June 14 marked the 60th anniversary of Washington D.C.’s first presidential primary. George Derek Musgrove, associate professor of history, joined WAMU Radio to discuss why it took so long for the nation’s capital to have a say in presidential politics. Continue reading George Derek Musgrove reflects on the surprisingly brief history of D.C.’s presidential primary

LaMar Davis

Community Law in Action honors LaMar Davis, director of The Choice Program, as a 2016 Baltimore Inspiring Voice

“This award speaks to our program and institution’s inspired commitment,” Davis shared. The Choice Program at UMBC is a nationally recognized model for community-based intervention that has served more than 25,000 youth and their families from Maryland’s highest risk communities. Continue reading Community Law in Action honors LaMar Davis, director of The Choice Program, as a 2016 Baltimore Inspiring Voice

Psychology home training 2

Psychology Home Visiting Training Center graduates first cohort of home visitors

“This academic community partnership extends psychology faculty research and expertise into the community and offers training and support to this impressive group of home visitors and supervisors across Maryland,” shares Carlo DiClemente, a professor of psychology. Continue reading Psychology Home Visiting Training Center graduates first cohort of home visitors

IRS 1040 Tax Form Being Filled Out

First year of UMBC Volunteer Income Tax Assistance program serves more than 100 local community members

The program was a tremendous success, with 83 percent of clients served receiving a refund and almost $126,000 in total refunds for the program. Almost two-thirds of the clients who received refunds said they planned to use it to pay off debt, pay past due bills, or save and invest the money. Continue reading First year of UMBC Volunteer Income Tax Assistance program serves more than 100 local community members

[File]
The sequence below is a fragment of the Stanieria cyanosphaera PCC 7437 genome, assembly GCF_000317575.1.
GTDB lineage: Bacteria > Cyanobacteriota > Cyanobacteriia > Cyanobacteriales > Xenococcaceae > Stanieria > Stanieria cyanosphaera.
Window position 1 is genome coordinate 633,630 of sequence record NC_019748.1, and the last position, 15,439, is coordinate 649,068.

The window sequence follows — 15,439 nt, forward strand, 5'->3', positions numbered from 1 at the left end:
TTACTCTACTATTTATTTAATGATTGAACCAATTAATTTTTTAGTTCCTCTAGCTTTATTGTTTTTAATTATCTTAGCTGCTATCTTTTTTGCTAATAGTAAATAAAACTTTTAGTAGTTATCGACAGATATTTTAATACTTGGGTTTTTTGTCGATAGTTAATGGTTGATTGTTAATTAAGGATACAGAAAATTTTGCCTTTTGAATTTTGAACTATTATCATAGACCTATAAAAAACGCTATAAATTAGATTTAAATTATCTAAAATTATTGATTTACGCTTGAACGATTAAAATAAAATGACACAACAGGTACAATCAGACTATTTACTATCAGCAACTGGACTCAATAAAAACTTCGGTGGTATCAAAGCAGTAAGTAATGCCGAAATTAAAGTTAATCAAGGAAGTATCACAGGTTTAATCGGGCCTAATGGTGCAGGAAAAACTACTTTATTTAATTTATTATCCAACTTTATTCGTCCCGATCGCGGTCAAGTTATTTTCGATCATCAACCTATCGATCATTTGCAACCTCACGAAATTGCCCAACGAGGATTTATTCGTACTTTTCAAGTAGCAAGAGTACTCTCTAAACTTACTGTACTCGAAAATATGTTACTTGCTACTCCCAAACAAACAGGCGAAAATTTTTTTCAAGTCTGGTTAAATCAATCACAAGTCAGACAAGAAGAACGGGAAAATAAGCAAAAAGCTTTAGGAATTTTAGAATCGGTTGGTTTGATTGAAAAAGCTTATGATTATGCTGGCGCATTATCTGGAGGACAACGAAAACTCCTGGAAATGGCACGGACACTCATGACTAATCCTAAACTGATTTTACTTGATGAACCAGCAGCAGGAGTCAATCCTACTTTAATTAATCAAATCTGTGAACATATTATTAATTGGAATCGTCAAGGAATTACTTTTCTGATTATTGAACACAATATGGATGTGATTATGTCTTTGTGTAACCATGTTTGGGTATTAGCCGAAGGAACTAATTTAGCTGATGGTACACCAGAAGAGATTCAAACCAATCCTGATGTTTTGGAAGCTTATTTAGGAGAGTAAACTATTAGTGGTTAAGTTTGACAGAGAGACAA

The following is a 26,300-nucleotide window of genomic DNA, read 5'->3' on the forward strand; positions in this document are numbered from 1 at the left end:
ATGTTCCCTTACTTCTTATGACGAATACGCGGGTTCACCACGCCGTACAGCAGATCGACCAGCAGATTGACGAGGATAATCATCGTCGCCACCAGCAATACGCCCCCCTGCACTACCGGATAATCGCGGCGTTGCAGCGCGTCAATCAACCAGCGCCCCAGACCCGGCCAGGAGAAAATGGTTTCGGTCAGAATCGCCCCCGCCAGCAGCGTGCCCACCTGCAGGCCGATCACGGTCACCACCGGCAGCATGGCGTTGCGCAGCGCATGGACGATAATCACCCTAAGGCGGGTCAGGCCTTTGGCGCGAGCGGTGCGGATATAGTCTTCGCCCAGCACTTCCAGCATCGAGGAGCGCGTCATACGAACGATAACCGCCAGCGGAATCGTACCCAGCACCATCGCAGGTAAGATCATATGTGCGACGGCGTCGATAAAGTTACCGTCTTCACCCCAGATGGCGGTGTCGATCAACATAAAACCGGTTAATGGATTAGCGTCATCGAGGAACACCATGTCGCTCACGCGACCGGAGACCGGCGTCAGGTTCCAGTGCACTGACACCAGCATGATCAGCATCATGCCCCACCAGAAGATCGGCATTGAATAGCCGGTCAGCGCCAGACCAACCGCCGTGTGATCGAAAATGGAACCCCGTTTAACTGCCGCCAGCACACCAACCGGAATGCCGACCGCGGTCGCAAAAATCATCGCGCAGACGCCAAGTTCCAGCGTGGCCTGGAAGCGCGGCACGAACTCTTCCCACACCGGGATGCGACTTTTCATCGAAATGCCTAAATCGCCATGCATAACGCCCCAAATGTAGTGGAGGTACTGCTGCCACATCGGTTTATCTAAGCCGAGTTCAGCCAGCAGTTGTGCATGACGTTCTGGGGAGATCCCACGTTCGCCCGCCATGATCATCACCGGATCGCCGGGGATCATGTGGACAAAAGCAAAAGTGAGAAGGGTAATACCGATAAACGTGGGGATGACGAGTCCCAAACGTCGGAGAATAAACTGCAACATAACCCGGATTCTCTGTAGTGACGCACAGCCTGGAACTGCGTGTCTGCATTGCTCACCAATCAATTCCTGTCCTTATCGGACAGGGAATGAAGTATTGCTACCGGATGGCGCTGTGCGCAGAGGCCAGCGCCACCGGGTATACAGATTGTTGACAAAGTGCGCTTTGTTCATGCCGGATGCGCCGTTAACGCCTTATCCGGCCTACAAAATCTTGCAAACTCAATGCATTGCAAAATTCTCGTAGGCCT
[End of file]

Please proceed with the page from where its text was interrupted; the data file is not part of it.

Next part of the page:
Constantine Vaporis

UMBC historian says President Obama’s visit to Japan could have a lasting impact on his legacy

As President Obama prepared for his historic trip to Japan and Vietnam, Constantine Vaporis wrote a powerful op-ed for The Conversation, calling the trip “a key opportunity to showcase the power of remembrance and reconciliation.” Continue reading UMBC historian says President Obama’s visit to Japan could have a lasting impact on his legacy

Hrab and Stroh lib

President of German Research Foundation visits UMBC, discusses academic globalization and UMBC initiatives

This visit further cements UMBC’s positive relationships with a number of German research institutions and Germany’s largest funding agency, supporting UMBC’s goal of growing its international reach. Continue reading President of German Research Foundation visits UMBC, discusses academic globalization and UMBC initiatives

Baltimore Skyline

Felipe Filomeno and students examine immigration policies and urban revival in post-industrial America

“In Baltimore, the number of immigrants increased 50 percent between 2000 and 2013, contributing to the first population growth the city experienced in decades,” write Filomeno and his students in the National League of Cities publication “The Weekly.” Continue reading Felipe Filomeno and students examine immigration policies and urban revival in post-industrial America

Katelyn-Seale-1569

Congratulations, UMBC Class of 2016! Meet some of our exceptional graduates.

As UMBC’s Class of 2016, nearly 2,000 strong, prepares to leave campus for graduate programs, fellowships, and career opportunities around the globe, we recognize their tremendous personal achievements and their invaluable contributions to our community. Continue reading Congratulations, UMBC Class of 2016! Meet some of our exceptional graduates.

Lakeland_Northrop_UMBC-0926 (cropped)

President Hrabowski discusses the importance of connecting STEM with the arts, humanities and social sciences

“One of the ways we can get students to appreciate what STEM can do for our country is through the humanities, not only through reading skills, but understanding many of the ethical issues involved in the achievement gap, in health disparities, and in the environmental issues that we face.” – Dr. Hrabowski on The Kojo Nnamdi Show on WAMU. Continue reading President Hrabowski discusses the importance of connecting STEM with the arts, humanities and social sciences

Shari Waldstein

Lipitz Professor Shari Waldstein traces complex connections between socioeconomic status and brain health

“Dr. Waldstein’s work in sum lies at the intersection of the natural sciences, the medical sciences, and the social sciences, and is thus an amazing and wonderful example of the interdisciplinary, collaborative endeavors that our college and UMBC prize so highly,” shares Dean Scott Casper. Continue reading Lipitz Professor Shari Waldstein traces complex connections between socioeconomic status and brain health